In this episode of The Florida Bar Podcast host, Adriana Linares chats with Computer Forensic Examiner Craig Ball about electronic evidence, e-discovery, and how important it is for litigators to understand this data acquisition process. Craig explains why small firms and solo lawyers should be interested in e-discovery, if they want access to electronic evidence, and why printing physical copies of documents for storage is no longer practical. He also talks about the denial that many lawyers have regarding their need to understand and use new tech and provides resources online where lawyers can go to become more informed about e-discovery. Craig discusses why law firms should insist upon certain electronic competencies from their lawyers, like understanding the appropriate means by which to do reasonable searches of electronically stored information, and why he thinks the bar associations have not done enough to stress the importance of such knowledge. He then closes the interview with an analysis of emerging tools designed specifically to assist small firms and solo practitioners with e-discovery and provides specific software options that can help lawyers with the collection and preservation of evidence.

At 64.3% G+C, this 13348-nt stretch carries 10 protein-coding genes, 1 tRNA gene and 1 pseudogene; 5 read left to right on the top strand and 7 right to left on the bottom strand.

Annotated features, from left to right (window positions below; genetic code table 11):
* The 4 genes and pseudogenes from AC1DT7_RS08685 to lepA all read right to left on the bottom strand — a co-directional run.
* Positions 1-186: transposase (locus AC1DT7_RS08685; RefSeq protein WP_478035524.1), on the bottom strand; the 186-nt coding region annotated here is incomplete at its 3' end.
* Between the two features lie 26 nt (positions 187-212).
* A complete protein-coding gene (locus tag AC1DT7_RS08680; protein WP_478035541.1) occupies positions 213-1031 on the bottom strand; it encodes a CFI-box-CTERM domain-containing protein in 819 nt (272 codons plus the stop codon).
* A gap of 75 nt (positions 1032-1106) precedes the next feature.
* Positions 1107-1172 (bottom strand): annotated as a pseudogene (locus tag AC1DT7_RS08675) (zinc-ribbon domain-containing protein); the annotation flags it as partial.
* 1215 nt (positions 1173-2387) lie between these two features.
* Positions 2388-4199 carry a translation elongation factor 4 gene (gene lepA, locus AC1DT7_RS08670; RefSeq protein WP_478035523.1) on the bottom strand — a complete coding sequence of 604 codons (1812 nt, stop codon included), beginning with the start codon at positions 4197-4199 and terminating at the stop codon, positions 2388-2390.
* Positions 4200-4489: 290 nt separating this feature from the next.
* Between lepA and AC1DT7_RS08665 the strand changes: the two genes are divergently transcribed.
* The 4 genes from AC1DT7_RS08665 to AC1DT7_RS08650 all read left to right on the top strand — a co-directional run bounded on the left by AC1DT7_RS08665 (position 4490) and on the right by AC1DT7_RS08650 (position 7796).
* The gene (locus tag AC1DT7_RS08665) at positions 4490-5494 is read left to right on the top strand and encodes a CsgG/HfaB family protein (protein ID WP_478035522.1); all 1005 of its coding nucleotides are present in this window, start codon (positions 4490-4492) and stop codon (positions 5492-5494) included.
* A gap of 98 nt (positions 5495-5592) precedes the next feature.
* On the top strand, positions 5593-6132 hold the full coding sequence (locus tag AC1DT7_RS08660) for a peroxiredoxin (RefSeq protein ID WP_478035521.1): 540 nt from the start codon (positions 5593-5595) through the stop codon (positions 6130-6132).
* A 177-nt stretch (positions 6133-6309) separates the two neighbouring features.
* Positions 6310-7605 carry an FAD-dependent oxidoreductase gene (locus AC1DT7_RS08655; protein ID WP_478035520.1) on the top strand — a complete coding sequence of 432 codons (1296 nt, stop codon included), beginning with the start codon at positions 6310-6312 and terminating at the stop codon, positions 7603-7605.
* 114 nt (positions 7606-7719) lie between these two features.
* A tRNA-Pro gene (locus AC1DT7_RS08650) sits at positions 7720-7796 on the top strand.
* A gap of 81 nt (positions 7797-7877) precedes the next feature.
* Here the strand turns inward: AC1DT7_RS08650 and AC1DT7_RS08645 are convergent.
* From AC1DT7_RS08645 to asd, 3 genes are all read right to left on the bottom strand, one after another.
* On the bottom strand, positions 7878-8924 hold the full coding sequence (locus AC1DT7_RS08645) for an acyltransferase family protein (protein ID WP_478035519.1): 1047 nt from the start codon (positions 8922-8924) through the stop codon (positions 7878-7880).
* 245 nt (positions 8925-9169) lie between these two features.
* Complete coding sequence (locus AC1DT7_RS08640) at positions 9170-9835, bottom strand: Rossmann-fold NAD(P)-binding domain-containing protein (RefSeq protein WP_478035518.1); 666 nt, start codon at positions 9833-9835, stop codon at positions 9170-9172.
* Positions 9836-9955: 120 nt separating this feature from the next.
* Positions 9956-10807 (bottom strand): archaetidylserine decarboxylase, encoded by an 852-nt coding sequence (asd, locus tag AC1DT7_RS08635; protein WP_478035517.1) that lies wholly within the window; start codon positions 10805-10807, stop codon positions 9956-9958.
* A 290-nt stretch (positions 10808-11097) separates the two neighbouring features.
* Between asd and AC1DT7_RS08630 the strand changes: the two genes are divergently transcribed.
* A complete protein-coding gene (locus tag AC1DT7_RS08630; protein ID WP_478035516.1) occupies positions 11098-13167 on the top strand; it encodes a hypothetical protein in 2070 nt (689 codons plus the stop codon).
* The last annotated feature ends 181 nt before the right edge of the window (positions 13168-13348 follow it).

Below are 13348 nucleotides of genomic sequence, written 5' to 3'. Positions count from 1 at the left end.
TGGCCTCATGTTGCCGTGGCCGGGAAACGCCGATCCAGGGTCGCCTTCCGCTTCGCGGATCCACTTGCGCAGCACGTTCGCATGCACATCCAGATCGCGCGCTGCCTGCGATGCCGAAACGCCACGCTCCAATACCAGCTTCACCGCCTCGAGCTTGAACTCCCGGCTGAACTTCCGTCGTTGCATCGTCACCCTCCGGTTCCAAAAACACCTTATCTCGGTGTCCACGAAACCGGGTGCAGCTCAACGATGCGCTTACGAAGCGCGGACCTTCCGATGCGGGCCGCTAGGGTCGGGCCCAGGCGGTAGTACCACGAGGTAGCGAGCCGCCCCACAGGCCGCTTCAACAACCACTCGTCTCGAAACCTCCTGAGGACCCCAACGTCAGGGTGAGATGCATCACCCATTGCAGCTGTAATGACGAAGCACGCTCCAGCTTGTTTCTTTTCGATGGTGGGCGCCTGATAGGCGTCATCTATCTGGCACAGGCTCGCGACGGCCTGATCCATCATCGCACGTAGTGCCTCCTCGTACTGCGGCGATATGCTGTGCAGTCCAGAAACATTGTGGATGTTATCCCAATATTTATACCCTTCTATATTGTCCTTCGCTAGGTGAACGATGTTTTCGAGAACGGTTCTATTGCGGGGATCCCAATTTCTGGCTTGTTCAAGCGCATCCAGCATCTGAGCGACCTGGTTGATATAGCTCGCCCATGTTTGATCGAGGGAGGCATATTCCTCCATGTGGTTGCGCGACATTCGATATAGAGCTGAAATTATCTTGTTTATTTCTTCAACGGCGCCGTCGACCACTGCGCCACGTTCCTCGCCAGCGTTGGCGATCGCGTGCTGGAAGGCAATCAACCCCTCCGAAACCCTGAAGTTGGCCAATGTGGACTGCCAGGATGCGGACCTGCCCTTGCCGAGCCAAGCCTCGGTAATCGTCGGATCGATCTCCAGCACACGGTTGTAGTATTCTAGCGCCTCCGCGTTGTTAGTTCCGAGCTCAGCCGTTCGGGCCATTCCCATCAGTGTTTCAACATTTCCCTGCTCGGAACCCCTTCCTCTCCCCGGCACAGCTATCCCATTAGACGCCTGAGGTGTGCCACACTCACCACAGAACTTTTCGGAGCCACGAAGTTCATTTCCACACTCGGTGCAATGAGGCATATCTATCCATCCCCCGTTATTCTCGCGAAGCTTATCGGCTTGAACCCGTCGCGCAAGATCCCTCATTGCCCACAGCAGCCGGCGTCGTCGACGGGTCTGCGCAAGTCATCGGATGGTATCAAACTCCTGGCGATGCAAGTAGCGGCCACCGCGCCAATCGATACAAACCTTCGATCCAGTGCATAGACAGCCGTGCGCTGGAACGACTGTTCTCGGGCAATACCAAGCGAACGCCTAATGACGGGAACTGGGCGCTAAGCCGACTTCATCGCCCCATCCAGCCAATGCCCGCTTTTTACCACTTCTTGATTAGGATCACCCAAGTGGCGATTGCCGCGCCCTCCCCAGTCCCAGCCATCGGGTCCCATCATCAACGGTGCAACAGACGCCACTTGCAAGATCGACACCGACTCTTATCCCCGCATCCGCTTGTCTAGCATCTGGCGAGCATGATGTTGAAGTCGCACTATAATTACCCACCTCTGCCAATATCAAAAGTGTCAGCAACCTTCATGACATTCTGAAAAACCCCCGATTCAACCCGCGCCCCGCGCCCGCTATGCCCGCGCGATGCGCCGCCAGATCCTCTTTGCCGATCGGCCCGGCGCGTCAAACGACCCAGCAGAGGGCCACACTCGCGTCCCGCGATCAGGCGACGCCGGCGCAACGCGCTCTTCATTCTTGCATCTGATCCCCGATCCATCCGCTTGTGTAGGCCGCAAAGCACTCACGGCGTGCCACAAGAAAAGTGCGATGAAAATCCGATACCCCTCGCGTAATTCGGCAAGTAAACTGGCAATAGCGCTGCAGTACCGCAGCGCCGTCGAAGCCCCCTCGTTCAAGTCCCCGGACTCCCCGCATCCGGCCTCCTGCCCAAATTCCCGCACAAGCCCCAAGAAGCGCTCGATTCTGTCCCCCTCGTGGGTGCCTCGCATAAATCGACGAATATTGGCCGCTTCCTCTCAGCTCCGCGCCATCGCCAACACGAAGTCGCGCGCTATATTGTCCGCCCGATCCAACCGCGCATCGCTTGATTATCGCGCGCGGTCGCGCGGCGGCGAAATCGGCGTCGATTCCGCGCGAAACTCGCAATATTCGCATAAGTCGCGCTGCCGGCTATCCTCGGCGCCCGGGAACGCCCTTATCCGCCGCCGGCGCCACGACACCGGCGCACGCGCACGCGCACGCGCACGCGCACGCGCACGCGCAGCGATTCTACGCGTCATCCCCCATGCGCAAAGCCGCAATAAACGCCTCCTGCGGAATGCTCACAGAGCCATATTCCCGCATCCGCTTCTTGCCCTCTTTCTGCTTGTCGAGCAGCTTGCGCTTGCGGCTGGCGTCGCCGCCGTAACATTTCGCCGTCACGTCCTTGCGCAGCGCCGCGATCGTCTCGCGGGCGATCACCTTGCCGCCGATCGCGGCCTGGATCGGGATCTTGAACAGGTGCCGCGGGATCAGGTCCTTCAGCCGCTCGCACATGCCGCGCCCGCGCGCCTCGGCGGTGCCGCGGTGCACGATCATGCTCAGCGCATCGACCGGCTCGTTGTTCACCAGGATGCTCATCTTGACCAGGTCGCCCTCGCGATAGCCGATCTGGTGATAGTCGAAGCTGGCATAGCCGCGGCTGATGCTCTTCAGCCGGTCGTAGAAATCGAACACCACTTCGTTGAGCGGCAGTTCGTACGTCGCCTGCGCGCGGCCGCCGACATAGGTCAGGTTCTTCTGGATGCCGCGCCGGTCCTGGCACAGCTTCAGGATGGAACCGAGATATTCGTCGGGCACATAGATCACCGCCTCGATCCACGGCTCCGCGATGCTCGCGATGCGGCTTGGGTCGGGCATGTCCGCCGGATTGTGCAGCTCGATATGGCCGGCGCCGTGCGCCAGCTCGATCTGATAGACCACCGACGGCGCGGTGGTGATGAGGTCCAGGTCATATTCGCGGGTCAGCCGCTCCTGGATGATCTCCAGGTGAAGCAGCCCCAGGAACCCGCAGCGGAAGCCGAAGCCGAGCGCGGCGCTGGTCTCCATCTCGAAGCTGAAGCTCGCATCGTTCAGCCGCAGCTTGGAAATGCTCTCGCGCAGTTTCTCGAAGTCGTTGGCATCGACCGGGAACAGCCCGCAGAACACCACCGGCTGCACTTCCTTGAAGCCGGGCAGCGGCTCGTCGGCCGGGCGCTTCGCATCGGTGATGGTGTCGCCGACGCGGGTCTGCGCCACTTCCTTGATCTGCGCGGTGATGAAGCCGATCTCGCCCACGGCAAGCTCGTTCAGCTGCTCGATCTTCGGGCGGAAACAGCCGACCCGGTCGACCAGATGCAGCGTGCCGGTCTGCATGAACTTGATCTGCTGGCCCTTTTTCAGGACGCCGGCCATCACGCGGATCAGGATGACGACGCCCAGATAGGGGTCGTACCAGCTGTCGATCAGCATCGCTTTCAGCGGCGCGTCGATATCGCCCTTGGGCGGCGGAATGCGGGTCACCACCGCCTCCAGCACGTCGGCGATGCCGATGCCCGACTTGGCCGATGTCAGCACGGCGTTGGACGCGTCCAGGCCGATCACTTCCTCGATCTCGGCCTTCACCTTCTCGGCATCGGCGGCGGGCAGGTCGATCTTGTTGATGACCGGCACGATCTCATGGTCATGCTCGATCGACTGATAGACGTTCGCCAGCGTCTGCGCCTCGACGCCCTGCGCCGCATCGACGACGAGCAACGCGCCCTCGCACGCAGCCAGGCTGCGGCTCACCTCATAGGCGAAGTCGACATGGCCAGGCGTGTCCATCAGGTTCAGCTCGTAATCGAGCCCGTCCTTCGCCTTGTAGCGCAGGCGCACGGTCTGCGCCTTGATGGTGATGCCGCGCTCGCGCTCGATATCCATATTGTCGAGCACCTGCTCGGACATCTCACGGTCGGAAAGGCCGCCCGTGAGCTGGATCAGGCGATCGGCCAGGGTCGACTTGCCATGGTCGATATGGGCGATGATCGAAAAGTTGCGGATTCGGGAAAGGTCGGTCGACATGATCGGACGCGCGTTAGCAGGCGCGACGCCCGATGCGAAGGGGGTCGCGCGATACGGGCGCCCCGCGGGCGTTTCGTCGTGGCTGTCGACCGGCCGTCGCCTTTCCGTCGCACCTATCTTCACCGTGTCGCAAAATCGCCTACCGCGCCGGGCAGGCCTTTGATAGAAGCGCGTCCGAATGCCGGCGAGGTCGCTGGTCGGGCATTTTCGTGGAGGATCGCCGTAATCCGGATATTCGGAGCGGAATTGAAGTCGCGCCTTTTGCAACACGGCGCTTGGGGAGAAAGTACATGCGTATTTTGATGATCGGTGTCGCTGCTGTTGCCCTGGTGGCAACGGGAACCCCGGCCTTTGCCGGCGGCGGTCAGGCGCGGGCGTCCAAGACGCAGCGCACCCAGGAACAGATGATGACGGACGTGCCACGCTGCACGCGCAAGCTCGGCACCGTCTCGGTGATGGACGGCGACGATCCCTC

Craig Ball is a trial lawyer and computer forensic examiner who focuses his practice on serving as court-appointed special master and consultant in computer forensics and electronic discovery. He is a founder of the Georgetown University Law Center E-Discovery Training Academy and serves on the academy’s faculty. Craig received his J.D. from, and teaches Electronic Discovery and Digital Evidence at, the University of Texas School of Law.
With the legal industry’s increased efforts to integrate new technology into the profession, it has never been more important for law firms to protect themselves and their data. However, what happens when a breach does occur and privileged information is compromised? More specifically, what is a breach notification and what procedures are Florida law firms required to follow immediately after the incident?
In this episode of The Florida Bar Podcast, host Adriana Linares sits down with Orange County Bar Association Technology Committee Chair Daniel Whitehouse to discuss data breach notification procedures and what constitutes personally identifiable information. Daniel breaks down what Florida statutes consider a data breach (basically an unauthorized party accessing restricted data) and gives a few examples of situations within a law firm where this definition applies. He then provides an in-depth explanation as to what types of data fall under personally identifiable information, such as social security numbers, medical records, and email addresses, and discusses what Florida’s data breach notification law is. Daniel takes time to explain what the Florida attorney general’s office will require from law firms that experience such a breach and analyzes what ethical obligations legal professionals have to their clients and the prevention of future unauthorized access. He closes the interview with tips on how law firms can encrypt their data and proactive changes companies can implement to increase their security policies.